How do you help students who are struggling with reading comprehension?
Repetition and confidence boosting is key to developing good reading comprehension skills. By continuously practicing reading techniques and going over the material one-on-one, students are able to familiarize themselves with these tasks and be more comfortable in tackling the material.
What strategies have you found to be most successful when you start to work with a student?
* Set goals together * Determine what is important for the student and what is helpful * Find the right pace * Be yourself!
How would you help a student get excited/engaged with a subject that they are struggling in?
Talking to my students who are struggling is always a cathartic experience for them because they get to openly express their difficulty or stress. Having done this allows me to help identify the problem and use it as a tool to find a solution. Working with them, we can discuss which area of the subject they are struggling with and thus focus our full attention to that material until they are comfortable to move forward.
What techniques would you use to be sure that a student understands the material?
A popular way I like to test my students is to provide them with quizzes and games on material they just learned. Depending on the student, these can be timed and cover multiple subjects if they wish to do so based on their interest. My personal favorite quizzing style is Jeopardy.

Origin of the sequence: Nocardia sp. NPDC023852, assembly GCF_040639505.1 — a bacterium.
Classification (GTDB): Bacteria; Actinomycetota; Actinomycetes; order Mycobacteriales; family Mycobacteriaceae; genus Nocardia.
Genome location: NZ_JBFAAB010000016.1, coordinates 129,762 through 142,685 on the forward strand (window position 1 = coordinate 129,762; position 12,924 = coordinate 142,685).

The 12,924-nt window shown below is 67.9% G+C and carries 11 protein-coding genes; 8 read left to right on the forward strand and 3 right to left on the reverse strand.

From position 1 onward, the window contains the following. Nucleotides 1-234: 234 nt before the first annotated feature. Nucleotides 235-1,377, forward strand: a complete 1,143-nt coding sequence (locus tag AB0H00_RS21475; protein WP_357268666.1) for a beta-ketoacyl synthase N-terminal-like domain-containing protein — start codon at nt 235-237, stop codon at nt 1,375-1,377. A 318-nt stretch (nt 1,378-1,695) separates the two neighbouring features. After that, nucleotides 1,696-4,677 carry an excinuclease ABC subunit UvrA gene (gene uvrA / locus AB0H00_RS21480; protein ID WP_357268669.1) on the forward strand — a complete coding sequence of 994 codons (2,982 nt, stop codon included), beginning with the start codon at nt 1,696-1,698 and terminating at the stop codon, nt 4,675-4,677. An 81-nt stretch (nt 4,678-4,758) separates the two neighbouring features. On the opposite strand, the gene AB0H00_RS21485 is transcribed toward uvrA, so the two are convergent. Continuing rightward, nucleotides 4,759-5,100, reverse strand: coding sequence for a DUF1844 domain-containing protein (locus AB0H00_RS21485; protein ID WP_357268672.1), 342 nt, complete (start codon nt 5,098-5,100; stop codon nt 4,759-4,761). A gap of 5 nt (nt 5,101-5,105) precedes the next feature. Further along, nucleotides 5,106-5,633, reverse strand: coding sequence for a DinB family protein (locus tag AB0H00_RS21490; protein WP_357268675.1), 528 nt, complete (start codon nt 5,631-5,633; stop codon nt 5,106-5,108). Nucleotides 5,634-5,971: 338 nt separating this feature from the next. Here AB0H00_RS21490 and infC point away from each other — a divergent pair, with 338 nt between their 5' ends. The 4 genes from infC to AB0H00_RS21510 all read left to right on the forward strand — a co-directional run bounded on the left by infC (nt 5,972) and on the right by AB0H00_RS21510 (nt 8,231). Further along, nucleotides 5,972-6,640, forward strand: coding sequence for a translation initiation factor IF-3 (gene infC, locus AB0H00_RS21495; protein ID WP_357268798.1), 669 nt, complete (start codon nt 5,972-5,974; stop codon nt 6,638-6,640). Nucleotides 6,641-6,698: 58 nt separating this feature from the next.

How do you evaluate a student's needs?
First it begins with getting to know my student and giving them the opportunity to tell me what they need the most help with. Parents are also a good resource when it comes to understanding what subject area their child needs the most guidance in. To help expedite this process, I personally like to evaluate the student's performance by reviewing their schoolwork and identifying the areas that need the most improvement based on their grades, class performance, and evaluations from teachers or other educational instructors.
How do you adapt your tutoring to the student's needs?
I often ask my students if the way I teach is the most helpful way for them to learn. I want them to feel free to tell me what they like, what they don't like, and what ways I can change my teaching style so they can learn better. By allowing my students the opportunity to openly communicate with me, I feel it creates a better atmosphere for learning.
What types of materials do you typically use during a tutoring session?
I am a big whiteboard user. The more colors the better! Though I know that each student learns differently, I believe that visual learning helps connect words and numbers on paper with images that they can easily understand. I also use a lot of analogies that often times relate to a topic my student is particularly interested in. By tying a difficult concept with a topic that a student enjoys, he or she has a better chance of understanding the material because they are able to relate it better into something that they are passionate about or is incorporated in their daily lives.